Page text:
the ranks in the political system. and i honestly believe they're following the momentum of ron paul. when he moves on, assuming that he decides to fall behind who the eventual gop nominee is, there's no guarantee they're going to go with him. >> let me ask that because there is facts, the university of north florida in jacksonville, and the ron paul supporters are so passionate. they're young, and they really care. we put the question to them, if not your guy, then who? they go, i don't know. i'm going to write him in. they don't say, okay, i'll go behind the vench well nominee, like a traditional or older voter might do. where do the voters go if not ron paul? >> what you're pointing out is the reason that the republican party needs to basically be nicer to ron paul than they were last time, if ron paul doesn't end up being the nominee. what you pointed out is true. ron paul people are not from
some other part of the republican party. they are people largely drawn from the unsung near majority of americans. the 40% to 50% who don't vote at all, even in most presidential elections, and that's probably where most of them will go again. if the republican party shows respect for them, for ron paul's ideas, and for ron paul's people, they will start to have the role of the republican party that people in 1960 did. they seem like we're no outsiders, but they're going to shake the future of the party. >> it was interesting, talking to newt gingrich about -- in south carolina, he told me, i'm trying to find a special role for ron paul. he wasn't implying vp, but something to bring him in. and mitt romney, now there's reports that mitt romney's wife and ron paul's wife have become friendly, and the washington post is talking about they're coordinating things like when they appear in the press. what if anything would get ron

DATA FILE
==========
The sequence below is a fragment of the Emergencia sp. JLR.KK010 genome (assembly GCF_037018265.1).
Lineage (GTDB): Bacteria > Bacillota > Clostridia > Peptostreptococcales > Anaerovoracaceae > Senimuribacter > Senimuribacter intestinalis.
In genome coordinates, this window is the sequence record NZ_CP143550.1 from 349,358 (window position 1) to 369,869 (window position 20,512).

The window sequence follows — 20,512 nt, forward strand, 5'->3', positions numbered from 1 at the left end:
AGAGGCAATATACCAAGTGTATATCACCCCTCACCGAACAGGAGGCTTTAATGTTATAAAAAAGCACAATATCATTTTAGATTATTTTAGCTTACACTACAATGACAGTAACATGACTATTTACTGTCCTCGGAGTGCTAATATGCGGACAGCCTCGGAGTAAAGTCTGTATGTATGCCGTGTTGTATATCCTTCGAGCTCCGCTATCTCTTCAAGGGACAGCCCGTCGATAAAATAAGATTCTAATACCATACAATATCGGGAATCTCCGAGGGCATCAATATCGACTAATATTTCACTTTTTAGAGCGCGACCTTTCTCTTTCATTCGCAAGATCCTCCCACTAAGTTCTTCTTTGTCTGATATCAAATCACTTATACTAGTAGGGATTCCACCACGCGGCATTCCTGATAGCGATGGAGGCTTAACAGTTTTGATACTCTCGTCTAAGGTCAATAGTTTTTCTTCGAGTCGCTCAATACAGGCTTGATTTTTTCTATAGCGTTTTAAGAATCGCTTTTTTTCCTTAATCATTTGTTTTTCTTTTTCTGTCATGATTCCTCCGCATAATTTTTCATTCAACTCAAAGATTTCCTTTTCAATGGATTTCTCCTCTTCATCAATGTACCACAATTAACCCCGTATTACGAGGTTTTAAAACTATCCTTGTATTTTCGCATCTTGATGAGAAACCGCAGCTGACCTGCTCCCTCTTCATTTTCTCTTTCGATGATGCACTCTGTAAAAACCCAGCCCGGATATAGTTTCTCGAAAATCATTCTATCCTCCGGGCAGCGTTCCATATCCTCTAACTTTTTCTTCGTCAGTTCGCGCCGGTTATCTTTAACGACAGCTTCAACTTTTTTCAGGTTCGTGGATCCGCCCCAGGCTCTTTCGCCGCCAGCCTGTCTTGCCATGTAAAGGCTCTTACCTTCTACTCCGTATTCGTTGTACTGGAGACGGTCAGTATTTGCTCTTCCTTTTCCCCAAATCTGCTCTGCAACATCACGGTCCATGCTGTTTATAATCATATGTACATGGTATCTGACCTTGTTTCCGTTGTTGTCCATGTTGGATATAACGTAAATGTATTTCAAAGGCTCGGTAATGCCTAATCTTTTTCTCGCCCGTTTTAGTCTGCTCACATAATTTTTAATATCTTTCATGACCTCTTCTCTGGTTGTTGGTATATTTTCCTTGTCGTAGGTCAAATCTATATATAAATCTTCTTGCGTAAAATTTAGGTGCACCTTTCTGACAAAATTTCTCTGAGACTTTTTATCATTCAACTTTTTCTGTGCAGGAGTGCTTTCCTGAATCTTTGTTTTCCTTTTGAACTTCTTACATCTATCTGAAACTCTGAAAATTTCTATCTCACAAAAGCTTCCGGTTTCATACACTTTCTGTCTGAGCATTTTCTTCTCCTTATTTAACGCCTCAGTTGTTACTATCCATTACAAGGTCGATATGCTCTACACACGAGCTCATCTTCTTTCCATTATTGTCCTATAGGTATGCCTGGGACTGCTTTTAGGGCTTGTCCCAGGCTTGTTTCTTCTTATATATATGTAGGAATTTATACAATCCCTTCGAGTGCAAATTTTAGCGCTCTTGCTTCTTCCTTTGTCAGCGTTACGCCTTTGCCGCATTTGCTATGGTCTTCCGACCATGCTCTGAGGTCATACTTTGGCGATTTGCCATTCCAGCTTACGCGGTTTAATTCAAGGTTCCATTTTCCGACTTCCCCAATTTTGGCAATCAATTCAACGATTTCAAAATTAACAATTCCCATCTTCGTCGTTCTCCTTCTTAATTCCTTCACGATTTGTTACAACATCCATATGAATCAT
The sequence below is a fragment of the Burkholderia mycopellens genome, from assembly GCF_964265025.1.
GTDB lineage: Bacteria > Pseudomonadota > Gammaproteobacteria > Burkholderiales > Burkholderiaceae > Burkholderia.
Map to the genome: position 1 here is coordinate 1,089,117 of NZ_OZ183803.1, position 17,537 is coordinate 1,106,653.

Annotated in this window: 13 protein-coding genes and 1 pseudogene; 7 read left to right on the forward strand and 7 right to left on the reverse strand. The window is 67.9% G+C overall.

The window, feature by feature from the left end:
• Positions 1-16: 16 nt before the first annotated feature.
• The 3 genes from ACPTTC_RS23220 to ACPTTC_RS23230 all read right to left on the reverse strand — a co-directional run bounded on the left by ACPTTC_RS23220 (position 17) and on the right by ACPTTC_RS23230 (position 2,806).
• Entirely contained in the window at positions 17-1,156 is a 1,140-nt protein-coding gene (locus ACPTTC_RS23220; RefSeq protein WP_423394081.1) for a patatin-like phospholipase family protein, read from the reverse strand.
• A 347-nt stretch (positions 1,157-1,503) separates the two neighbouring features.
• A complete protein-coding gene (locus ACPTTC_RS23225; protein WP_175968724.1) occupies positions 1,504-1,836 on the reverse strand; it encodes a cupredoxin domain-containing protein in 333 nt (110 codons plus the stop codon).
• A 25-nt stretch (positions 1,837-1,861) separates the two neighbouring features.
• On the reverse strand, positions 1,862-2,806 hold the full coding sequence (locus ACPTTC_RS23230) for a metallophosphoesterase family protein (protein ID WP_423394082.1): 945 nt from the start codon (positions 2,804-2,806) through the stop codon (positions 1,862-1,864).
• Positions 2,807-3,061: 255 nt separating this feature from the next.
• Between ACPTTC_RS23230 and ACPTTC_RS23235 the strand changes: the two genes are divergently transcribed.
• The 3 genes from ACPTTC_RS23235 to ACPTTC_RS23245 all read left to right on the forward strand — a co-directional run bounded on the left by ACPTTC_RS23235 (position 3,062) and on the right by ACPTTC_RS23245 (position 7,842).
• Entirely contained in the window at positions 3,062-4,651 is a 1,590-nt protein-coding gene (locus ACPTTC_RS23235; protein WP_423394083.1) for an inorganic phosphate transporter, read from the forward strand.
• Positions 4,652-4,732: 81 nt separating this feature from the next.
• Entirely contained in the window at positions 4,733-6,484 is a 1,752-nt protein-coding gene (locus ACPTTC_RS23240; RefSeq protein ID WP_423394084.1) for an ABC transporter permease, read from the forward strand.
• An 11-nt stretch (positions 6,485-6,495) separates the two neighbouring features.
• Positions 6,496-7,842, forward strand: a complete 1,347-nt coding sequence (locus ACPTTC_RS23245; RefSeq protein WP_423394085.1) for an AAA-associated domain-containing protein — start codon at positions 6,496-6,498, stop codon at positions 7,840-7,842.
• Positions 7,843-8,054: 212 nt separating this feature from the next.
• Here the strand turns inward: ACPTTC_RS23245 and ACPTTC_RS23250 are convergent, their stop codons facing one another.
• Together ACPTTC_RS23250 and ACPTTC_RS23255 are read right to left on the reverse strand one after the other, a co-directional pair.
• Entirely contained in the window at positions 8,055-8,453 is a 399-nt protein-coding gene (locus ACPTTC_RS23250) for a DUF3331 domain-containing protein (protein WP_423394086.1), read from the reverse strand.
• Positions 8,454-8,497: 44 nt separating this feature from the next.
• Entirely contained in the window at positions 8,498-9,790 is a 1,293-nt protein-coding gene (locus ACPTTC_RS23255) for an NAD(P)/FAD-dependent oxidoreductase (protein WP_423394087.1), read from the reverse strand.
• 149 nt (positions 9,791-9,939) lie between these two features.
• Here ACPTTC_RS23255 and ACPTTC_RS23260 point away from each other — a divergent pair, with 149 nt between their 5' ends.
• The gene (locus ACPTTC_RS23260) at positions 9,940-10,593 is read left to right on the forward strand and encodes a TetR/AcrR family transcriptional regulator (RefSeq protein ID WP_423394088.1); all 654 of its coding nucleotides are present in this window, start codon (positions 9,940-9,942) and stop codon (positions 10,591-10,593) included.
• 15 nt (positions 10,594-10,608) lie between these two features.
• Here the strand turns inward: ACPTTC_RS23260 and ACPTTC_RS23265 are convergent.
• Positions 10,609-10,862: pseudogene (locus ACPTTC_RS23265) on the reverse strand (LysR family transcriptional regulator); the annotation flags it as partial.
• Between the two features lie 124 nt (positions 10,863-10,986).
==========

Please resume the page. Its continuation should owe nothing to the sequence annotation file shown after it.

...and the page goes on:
paul onboard if mitt romney ends up being the nominee. is there anything, or is that sort of anti-ethical to who he is, to being a movement, to saying things like end the fed. >> if ron paul is not the candidate, i would be very surprised to see him actually endorse mitt romney, but there's a level at which he might not go after him as much as others. mitt romney is not going to come around on ron paul's core reform policy issues. he may come around a bit on the federal reserve stuff. he may become somewhat stronger on his statement of how much he'll cut spending. but i think ron paul would be seen as a bit of a sell out if he endorsed mitt romney without mitt romney becoming a lot more like ron paul, which is unlikely. >> i think that's safe to say, all right. thanks to both of you. have a great weekend. >> financial troubles, another woman, and a hitman for hire. these are allegations in the death of a michigan woman. we have been covering this.